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Kati Ortiz' Story

In 2019, Kati Ortiz moved to Uganda to become a teacher at Ekisa Academy. While the move might have been big for others, Kati was used to moving around and learning new cultures.

"I grew up living between two military families, mostly in North Carolina and Texas. I also spent some time living with my dad in Germany. Those experiences definitely gave me a love for travel, new cultures, and experiencing the world. I never imagined that would have an effect on my career because, up until the end of high school, I really wanted to be a meteorologist."

For Kati, that dream changed in the span of half an hour.

"I started to consider special education after getting asked to volunteer in a special education classroom. After seeing the wonderful students, and how the teachers interacted with them, I left that classroom thinking, I’m not doing anything else in my life but this. It only took 30 minutes."

Kati went on to study Special Education and it became one of the best decisions she ever made.

"I chose Texas State—go Bobcats!—and it was the best experience I had up until that point in my life."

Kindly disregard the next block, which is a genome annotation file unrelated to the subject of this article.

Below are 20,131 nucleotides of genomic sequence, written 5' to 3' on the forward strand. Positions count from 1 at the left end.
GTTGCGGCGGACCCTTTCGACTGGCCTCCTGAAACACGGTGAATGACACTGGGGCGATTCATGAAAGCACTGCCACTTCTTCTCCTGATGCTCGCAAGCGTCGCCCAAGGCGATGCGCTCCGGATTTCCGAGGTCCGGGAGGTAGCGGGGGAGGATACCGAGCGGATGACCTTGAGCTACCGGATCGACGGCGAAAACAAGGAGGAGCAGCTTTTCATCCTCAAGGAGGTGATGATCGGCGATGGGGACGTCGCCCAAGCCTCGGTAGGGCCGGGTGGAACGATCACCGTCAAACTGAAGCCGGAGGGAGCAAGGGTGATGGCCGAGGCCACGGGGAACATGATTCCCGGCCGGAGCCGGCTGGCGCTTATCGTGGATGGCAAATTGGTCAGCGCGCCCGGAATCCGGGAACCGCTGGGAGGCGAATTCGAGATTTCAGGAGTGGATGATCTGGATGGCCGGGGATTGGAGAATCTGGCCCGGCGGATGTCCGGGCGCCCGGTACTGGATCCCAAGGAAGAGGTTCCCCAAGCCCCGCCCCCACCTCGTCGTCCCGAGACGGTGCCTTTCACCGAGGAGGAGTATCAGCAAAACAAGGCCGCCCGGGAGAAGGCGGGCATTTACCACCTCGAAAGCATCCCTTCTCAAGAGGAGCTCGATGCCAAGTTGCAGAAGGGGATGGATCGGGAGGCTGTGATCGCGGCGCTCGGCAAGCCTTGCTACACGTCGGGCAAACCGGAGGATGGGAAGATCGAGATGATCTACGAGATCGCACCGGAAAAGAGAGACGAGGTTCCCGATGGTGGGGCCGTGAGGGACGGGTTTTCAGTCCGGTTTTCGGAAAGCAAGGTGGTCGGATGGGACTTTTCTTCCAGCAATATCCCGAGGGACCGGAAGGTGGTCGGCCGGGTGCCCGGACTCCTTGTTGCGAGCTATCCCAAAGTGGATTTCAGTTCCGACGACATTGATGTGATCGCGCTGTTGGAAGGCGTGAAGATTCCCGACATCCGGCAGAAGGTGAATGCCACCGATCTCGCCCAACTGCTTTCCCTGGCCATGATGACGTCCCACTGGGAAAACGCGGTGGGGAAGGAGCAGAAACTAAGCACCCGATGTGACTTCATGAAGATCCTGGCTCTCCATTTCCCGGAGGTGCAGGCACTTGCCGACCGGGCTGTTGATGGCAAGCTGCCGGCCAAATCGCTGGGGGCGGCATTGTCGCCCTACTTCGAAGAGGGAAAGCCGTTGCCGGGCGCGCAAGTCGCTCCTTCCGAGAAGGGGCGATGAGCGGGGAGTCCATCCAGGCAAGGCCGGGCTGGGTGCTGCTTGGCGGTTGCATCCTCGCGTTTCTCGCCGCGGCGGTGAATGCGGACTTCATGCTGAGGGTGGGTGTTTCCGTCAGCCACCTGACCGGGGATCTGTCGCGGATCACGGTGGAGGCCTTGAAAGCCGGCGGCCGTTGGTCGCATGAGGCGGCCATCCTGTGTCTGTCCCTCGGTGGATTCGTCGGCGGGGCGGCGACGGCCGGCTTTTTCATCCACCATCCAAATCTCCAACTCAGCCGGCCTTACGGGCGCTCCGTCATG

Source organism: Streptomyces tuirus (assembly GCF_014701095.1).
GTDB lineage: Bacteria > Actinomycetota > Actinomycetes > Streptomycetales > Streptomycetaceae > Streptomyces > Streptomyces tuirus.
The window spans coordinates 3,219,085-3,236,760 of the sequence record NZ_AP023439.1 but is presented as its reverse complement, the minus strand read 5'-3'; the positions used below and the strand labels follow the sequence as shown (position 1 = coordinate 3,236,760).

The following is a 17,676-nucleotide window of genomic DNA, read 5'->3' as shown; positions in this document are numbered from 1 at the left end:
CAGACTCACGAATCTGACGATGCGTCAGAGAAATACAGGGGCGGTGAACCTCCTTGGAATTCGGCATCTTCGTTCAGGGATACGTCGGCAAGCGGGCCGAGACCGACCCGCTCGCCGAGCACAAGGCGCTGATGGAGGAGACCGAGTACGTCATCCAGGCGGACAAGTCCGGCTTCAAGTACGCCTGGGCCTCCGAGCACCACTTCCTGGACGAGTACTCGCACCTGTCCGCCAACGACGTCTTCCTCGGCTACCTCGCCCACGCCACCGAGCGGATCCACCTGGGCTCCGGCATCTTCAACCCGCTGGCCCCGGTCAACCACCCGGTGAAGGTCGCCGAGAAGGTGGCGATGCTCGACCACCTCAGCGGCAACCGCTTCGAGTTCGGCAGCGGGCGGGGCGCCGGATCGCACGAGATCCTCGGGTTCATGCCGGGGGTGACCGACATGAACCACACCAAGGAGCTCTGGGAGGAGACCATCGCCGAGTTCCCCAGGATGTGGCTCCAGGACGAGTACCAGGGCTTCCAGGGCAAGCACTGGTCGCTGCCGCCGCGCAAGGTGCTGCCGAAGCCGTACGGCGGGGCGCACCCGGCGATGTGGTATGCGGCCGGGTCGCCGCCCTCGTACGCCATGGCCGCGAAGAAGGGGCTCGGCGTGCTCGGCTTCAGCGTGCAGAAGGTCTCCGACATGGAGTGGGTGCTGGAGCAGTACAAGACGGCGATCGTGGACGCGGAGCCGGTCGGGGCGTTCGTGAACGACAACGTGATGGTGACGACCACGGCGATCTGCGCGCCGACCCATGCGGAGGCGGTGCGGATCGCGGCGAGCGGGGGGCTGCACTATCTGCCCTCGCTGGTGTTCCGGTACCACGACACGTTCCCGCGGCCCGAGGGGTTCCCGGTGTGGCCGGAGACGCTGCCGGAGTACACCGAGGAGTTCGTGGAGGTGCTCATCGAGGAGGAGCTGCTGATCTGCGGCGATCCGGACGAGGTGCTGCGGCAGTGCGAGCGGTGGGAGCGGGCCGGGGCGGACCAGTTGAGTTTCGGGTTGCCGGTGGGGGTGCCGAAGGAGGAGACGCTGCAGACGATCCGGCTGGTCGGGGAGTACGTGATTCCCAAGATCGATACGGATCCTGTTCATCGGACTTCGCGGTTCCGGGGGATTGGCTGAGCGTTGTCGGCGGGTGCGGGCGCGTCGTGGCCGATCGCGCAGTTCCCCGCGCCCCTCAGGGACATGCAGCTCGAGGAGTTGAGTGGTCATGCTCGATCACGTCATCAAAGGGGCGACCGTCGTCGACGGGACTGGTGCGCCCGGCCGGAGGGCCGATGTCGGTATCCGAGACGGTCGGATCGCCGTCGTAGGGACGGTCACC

While there, she started exploring special education opportunities, some near, and some very far away from home.

"I learned about Ekisa in Uganda and applied to be a teacher soon after. I interviewed, was accepted for a year-long position, and packed my bags. Just two weeks after I started in August 2019, our director asked me if I wanted to stay longer than I had planned. I knew I had to. So I extended my time until the end of 2020, because I love teaching here and I wanted to create a little more consistency for my students in Purple Class, a curriculum for students who have autism or behavioral issues."

While Kati loves all the experiences that Uganda is bringing her, it's really the students that have meant the most to her.

Kati with James, one of her students, at prom last February.

"It’s been so cool to see progress with my students. One of them, Aslam, wouldn’t talk to me at all for the first week of teaching. But I remembered learning during my degree that, until you focus on building a relationship, students won’t trust you. So I spent a lot of time talking to him, just hanging out with him. And now, it’s amazing. He’s telling me the alphabet, listing off numbers, and he’s been a lot more verbal with me about his needs and wants. It’s been really cool to see him improve."

While Kati has been able to thrive in her role far away from home, she wants to encourage others that it can happen for them, too.

"My advice for anyone considering work like this abroad is that, even though it can be scary and overwhelming at first, the Lord is faithful and He is with you. But you might not see that until you first take a step into the unknown.”

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